Lewis Wickes Hine was born in Oshkosh, Wisconsin on 26th September, 1874. He studied sociology in Chicago and New York (1900-07) before finding work at the Ethical Culture School. Hine, who had purchased his first camera in 1903, employed his photographs in his teaching and established what became known as documentary photography.
As a school teacher, Hine was especially critical of the country's child labour laws. Although some states had enacted legislation designed to protect young workers, there were no national laws dealing with this problem. In 1908 the National Child Labour Committee employed Hine as their staff investigator and photographer. This resulted in two books on the subject, Child Labour in the Carolinas (1909) and Day Laborers Before Their Time (1909).
Hine travelled the country taking pictures of children working in factories. In one 12 month period he covered over 12,000 miles. Unlike the photographers who worked for Thomas Barnardo, Hine made no attempt to exaggerate the poverty of these young people. Hine's critics claimed that his pictures were not "shocking enough". However, Hine argued that people were more likely to join the campaign against child labour if they felt the photographs accurately captured the reality of the situation.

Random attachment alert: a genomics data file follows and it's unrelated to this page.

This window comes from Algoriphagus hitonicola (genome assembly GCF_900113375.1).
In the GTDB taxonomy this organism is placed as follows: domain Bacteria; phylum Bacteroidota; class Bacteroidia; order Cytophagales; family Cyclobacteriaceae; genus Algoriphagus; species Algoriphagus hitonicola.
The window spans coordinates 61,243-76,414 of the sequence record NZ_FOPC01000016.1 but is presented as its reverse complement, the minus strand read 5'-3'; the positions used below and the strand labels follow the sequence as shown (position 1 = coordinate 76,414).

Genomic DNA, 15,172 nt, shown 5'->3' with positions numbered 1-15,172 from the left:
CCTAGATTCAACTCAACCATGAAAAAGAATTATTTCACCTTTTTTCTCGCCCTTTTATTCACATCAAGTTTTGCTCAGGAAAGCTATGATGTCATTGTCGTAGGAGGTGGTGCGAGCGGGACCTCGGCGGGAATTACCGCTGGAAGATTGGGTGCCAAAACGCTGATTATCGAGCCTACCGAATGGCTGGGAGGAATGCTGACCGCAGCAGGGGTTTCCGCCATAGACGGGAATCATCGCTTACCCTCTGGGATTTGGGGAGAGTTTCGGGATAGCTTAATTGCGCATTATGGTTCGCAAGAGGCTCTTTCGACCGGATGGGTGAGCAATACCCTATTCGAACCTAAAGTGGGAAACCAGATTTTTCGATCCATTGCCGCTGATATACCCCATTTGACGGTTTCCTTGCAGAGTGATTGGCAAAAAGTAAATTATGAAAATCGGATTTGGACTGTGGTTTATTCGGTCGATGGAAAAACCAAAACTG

After his successful campaign against child labour, Hine began working for the Red Cross during the First World War. This involved him visiting Europe where he photographed the living conditions of French and Belgian civilians suffering from the impact of the war. After the Armistice Hine went to the Balkans and in 1919 he published The Children's Burden in the Balkans (1919).
In 1930-31 recorded the construction of the Empire State Building which was later published as a book, Men at Work (1932). This was followed by another assignment from the Red Cross to photograph the consequences of the drought in Arkansas and Kentucky.